Someone Still Loves You Boris Yeltsin: Tape Club
Sometimes there’s a good reason bands have unreleased material. The just-not-right-for-the-album songs, while they are cornerstones in a band’s career, can come off as both awkward and underdeveloped; maybe it’s kind of like looking back on old high school essays or home videos of you learning to ride a bike. Sure, it’s a building point for who you are now, and yeah, you’re glad you did it. But do you really want anyone to see those things? Especially the people who admire you most?
It’s surely the problem with Someone Still Loves You Boris Yeltsin’s latest release, Tape Club, which examines the band’s unreleased material over the course of their decade-long career. And it’s clear to see that the songs that didn’t make it on the band’s three LPs, Broom, Pershing and the Chris Walla-produced Let It Sway have more duds than interesting, deep cuts.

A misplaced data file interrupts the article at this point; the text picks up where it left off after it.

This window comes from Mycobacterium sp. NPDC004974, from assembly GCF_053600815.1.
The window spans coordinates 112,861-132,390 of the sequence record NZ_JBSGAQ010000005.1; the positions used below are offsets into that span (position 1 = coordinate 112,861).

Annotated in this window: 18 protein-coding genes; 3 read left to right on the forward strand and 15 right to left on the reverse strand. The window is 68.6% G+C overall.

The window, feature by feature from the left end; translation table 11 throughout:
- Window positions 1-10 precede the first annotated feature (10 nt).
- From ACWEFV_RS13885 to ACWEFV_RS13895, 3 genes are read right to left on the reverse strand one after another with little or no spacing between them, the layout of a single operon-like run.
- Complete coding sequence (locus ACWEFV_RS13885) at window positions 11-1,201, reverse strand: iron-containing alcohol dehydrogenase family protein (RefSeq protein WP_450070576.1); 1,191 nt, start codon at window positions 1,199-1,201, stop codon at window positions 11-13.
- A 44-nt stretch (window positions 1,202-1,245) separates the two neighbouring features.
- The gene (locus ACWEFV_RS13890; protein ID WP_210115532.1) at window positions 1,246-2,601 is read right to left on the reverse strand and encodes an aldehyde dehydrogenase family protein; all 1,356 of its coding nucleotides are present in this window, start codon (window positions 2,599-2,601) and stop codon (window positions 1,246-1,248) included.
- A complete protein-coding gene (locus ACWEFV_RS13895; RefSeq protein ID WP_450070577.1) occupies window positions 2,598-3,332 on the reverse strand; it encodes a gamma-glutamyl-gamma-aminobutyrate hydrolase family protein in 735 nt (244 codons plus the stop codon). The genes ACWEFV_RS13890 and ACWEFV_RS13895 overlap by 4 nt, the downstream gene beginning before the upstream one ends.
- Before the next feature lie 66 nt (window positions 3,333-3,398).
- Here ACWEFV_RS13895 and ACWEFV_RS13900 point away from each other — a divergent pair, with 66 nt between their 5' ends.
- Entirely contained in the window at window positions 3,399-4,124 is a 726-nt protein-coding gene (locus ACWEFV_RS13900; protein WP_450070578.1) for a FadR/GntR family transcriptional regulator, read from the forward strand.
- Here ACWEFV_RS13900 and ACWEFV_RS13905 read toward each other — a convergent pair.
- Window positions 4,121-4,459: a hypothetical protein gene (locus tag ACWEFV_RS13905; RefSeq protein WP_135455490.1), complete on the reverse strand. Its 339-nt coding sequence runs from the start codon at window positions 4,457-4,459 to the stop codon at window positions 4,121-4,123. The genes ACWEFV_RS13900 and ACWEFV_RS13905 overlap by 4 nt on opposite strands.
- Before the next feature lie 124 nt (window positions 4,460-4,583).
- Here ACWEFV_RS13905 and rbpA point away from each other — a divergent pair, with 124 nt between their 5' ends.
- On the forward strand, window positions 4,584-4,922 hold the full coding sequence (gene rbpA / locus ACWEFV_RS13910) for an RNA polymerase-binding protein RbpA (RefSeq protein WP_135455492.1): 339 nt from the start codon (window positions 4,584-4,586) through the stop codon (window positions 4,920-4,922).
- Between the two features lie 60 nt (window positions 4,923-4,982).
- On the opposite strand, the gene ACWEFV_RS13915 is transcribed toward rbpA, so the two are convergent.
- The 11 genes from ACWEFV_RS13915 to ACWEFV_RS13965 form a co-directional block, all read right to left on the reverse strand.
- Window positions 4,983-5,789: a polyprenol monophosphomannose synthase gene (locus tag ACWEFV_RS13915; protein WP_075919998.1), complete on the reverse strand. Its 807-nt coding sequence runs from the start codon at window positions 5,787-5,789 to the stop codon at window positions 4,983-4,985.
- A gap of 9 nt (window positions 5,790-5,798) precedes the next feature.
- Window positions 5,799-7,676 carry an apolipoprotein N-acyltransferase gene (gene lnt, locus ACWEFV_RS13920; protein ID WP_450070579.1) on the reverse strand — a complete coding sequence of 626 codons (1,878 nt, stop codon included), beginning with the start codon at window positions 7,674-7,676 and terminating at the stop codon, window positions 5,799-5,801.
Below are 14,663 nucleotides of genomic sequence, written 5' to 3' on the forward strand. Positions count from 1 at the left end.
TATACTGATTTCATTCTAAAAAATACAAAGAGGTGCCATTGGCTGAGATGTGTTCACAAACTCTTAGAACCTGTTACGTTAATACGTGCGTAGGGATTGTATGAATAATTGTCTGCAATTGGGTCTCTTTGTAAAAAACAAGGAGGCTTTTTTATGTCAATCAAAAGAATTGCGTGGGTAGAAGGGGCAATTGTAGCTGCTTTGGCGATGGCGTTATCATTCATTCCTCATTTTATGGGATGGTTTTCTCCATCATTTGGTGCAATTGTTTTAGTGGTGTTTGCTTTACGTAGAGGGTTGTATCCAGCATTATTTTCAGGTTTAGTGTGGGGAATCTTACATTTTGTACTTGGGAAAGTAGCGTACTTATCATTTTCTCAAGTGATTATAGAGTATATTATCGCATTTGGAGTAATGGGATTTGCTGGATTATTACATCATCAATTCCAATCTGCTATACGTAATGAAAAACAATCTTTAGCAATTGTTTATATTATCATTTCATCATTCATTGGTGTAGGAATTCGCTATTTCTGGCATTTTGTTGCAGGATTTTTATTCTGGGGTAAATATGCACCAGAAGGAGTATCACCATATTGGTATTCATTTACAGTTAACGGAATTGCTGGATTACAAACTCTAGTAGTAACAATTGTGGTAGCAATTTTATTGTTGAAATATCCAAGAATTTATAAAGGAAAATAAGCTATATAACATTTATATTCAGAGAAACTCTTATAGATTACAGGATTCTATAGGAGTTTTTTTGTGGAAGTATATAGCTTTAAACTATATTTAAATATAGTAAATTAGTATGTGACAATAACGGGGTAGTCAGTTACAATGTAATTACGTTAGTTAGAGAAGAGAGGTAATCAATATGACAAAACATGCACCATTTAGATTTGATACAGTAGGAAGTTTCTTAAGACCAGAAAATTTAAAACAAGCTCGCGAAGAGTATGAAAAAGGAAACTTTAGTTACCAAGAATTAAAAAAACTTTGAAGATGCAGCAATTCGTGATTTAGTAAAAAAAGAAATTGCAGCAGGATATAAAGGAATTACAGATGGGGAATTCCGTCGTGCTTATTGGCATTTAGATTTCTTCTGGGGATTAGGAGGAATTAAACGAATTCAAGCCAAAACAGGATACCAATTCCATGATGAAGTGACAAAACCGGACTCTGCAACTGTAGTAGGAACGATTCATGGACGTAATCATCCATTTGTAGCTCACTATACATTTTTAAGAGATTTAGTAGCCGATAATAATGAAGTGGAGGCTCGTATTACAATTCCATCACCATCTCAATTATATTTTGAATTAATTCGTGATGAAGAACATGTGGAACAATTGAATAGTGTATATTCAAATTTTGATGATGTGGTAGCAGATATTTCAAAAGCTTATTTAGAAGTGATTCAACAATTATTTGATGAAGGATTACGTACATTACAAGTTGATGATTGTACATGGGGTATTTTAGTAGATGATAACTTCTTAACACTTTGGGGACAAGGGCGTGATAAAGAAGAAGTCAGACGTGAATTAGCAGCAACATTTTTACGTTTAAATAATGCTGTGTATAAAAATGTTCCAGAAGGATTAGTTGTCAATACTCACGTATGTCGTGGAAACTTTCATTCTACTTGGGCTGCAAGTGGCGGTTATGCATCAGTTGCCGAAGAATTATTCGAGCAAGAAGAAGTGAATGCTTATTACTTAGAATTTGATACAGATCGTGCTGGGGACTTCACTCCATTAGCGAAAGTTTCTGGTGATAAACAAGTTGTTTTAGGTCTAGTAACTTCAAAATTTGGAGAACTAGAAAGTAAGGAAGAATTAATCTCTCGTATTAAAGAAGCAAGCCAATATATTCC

For the most part, the tracks are Broom-length anti-pop crooners that fizzle out before they even get a chance to develop. Songs like “Tin Floor 51” and “Same Speed” — both of which barely clock in at two minutes — plod along aimlessly and seem to go on much longer than the listed track time.
But one of the biggest shames of Tape Club is that the album doesn’t pick up until the 23rd track (yes, you read that correctly) with the standout “Yellow Missing Signs.” The glossed-over, melodic, and developed tracks that close the album out — “Yellow Missing Signs,” “Letter Divine,” “Bended” and “Bastard of Rome” are all welcome additions to any SSLYBY fan’s collection.
That’s not to pan the rest of the album as unlistenable, because there are some great ideas and moments that make up the first two thirds of the album. “Spinning Sea” channels some of Elliot Smith’s best moments before it’s abrupt end, and “Half-Awake” shows what the band is capable of as a whole. But part of the challenge of Tape Club is digging through the tracks and figuring out which ones are for you.